dissgrsesbls, and their relatives in the
city are in great distress about them.
The realities of practical secessieh are al
ready found to be mnch more serious
than was anticipated, although tho first
gun hss not been fired yet.
As yet there have been no clearances of
vessels made out undsr the new regime.
All vessels thst have cleared since the
20th did so nnder United States papers
made out and issued to thsm before tbe
act of secession. The first vessel that
arrives from Liverpool will create a
rumpus, though it is presumed no attempt
will be made by Major Anderson to pre
vent her passing into the city.
1 learn to day that tbe Post umce De
partment at Washington has refused to
fill an order of the City Postmaster for
8500 worth of sumps.. It is supposed
that cash in advance will be demanded
for them. This is awkward and diffi
cult to remedy.
All the fire companies have donned
military uniforms, "and are drilling in
prospect of being called into active ser
vice. It is now reported that Msjor Ander
son was scared out of Fort Moultrie by
three rockets let off at the eastern end ol
Sullivan's Island, and that be left in
great baste, thinking it was a signal for
attack. This ,is not so, however, though
it is certain he did not take mnch time ia
transferring his command. This is evi
denced by tho condition of the quarters
nt the officata anch as hats, boots, coats.
piano opened, with books oa tba floor,
and atool overturned. Diipwtek a tfe
Looto. A correspondent of the Boston
Courisr.asks : , -
If KentucltT trosaront of the "Union be
fore the 4th of March, ean Abraham Lin
coln, who is a native ef that state, be
inwguiatad President under a Coaatita
tion which nrevides that the President
must be a native bora eitiaea of the Un
Mr.Tap'psn, aa elderly gentlemen. Ml
down in Milk street, Boston, on Friday,
by treading on a hoop skirt, anid broke
TUE FOURTH OF JULY AT AUCTION.
BV TV. J. FIJIGO.
The Legislatare af Boath Carolina hat patted a law
declaring that the Foartb of July ihall no longer be obler
red at a holidaj. Ditftekfnm CAertVrfe
Here'e tha Fonrth of Jale, going, geiag!
For tho Toartb oVjarr Whit ie bid! "" '
With iu clatter df memories, show! ng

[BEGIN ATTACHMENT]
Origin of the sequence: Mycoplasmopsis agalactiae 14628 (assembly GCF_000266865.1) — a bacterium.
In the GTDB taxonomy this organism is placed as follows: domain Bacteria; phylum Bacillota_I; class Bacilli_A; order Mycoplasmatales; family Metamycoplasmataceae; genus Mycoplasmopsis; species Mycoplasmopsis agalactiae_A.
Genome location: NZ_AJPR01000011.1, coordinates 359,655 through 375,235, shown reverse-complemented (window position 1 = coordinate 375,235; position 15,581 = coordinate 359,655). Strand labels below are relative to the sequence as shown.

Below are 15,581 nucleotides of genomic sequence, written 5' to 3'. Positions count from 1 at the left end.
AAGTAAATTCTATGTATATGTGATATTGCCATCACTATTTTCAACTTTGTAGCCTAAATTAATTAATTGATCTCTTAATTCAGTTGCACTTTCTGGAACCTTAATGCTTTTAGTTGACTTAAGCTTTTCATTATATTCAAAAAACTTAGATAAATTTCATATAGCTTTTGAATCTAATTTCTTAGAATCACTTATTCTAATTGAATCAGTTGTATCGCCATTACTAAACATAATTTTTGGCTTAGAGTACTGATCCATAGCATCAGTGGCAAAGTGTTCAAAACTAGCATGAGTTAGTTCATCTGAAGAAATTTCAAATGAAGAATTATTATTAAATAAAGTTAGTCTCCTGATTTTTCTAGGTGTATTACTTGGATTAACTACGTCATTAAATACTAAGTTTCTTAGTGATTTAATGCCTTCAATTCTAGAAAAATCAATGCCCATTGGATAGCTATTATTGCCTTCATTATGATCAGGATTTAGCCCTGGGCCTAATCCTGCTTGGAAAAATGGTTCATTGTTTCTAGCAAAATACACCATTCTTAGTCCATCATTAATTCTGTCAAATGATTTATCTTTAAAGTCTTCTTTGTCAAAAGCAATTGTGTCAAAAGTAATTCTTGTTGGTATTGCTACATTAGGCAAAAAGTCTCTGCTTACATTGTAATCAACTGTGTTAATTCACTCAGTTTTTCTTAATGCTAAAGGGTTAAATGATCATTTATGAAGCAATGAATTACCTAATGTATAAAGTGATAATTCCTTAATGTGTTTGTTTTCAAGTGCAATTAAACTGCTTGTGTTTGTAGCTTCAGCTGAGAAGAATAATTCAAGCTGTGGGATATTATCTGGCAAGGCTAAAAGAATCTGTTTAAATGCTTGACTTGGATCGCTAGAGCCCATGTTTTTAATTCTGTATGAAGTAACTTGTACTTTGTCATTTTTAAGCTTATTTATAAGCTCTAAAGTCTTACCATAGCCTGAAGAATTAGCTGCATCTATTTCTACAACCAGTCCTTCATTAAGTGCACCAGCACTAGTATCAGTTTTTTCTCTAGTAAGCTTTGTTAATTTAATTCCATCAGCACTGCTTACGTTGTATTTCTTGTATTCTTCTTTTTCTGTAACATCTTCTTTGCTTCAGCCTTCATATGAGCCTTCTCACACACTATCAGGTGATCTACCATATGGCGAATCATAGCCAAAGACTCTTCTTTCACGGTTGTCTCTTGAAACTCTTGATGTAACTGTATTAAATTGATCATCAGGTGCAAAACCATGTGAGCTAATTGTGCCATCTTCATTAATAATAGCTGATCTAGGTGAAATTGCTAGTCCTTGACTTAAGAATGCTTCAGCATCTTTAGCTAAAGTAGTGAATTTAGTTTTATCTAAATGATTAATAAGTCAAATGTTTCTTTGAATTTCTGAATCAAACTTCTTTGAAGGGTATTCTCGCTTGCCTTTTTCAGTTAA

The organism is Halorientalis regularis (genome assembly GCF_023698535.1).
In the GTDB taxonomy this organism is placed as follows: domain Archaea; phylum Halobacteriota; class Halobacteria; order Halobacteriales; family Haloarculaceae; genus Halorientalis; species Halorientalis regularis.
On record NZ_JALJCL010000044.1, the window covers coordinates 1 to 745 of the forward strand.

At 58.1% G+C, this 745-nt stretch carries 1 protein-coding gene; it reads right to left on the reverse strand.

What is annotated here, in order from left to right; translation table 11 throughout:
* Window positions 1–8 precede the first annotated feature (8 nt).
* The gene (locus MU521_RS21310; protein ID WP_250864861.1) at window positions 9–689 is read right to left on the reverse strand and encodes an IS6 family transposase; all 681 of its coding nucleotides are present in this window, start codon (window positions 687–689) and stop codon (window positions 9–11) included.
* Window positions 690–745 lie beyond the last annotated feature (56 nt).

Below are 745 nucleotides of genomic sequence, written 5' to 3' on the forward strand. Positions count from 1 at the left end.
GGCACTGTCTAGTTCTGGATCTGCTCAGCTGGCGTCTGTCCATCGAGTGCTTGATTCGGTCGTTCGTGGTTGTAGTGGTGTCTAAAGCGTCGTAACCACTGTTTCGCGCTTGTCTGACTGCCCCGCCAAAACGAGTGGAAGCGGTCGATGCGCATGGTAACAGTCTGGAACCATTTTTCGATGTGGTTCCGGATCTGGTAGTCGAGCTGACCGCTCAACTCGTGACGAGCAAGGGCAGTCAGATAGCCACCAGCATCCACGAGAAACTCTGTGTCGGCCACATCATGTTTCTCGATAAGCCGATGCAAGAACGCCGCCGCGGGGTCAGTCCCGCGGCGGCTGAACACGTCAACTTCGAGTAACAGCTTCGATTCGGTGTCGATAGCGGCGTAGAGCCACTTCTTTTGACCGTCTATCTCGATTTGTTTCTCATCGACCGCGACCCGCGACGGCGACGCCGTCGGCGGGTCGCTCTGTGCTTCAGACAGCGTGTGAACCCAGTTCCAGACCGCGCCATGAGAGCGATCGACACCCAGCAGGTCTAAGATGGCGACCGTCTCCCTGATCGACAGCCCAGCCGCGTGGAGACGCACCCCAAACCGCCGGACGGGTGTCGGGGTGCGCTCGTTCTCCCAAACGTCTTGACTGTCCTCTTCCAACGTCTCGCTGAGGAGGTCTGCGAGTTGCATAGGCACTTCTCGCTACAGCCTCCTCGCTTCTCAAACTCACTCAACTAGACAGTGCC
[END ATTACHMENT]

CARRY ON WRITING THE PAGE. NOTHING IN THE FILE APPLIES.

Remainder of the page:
All about what joor grandfather! did.
Aad iu mane aid record, decUnig
Certain tights, in a long rigmarole
Too nameroaa ta meatioa, aad bearing
Certain ligaatarei set to tho whole.
Into separata parts wa can't put it,
Bnt we'll tell it for what It will briag;
Ba'gira nt a bid jut ta itart it
For tba old iallnnbla thing.
In tha dajt that are (one who'd hare taoight it!
Ita poat eteort eiteemed It so dear,
Net tha gold of tho world coald ktte bought It
Whit it bid! Fifij cents da I heart
Fifty caatt! Going, goiag! See renad It
Tkera it wound aa old three-colored rag.
Ill oSkr It jnit at I foand it
What It bid for tha Fourth tad itt flag!
Going! going! I beg job eenilder.
We are now on tho third aad tail call
Coiag1 Cone! (Vhati tho name of the bidder!)
beclaratioa, flag, memories all !
A Constitutional Monarchy.
Hon. Alexander U. Stephens hss de
clared thst this govsrnmsnt, with all its
defects, was the best in existence. Mr.
Toombs says that the monarchy in Great
Britain is tbe best government in exis
tence. Thus we see the hand-writing upon
tbe wall. Mr. Stephens is exerting him
self to perpetnste the Union and save the
government. Mr. Toombs is exerting him
self to dissolve the Union and destroy the
government. Mr. Stephens is satisfied with
tbe present workings of onr govsrnmsnt
as guaranteed by the Constitution. But,
Mr. Toombs hatsa Democracy is "afraid
of conventions" csnnot trust the people
consequently the government of Eng
land is better tban that of the United
8tates. Mr. Toombs wishes to break
down the Democratic government and
form a monarchy, and then he wonld be
either Sir Robert, Lord Robertas, Count
Bobusl, or Duke Toombs. Be never
conld be king, only for a short time, as
Cobbs would either concoct a gunpowder
plot for his destruction, (and Sir Robert
don t like powder,) or secede witn at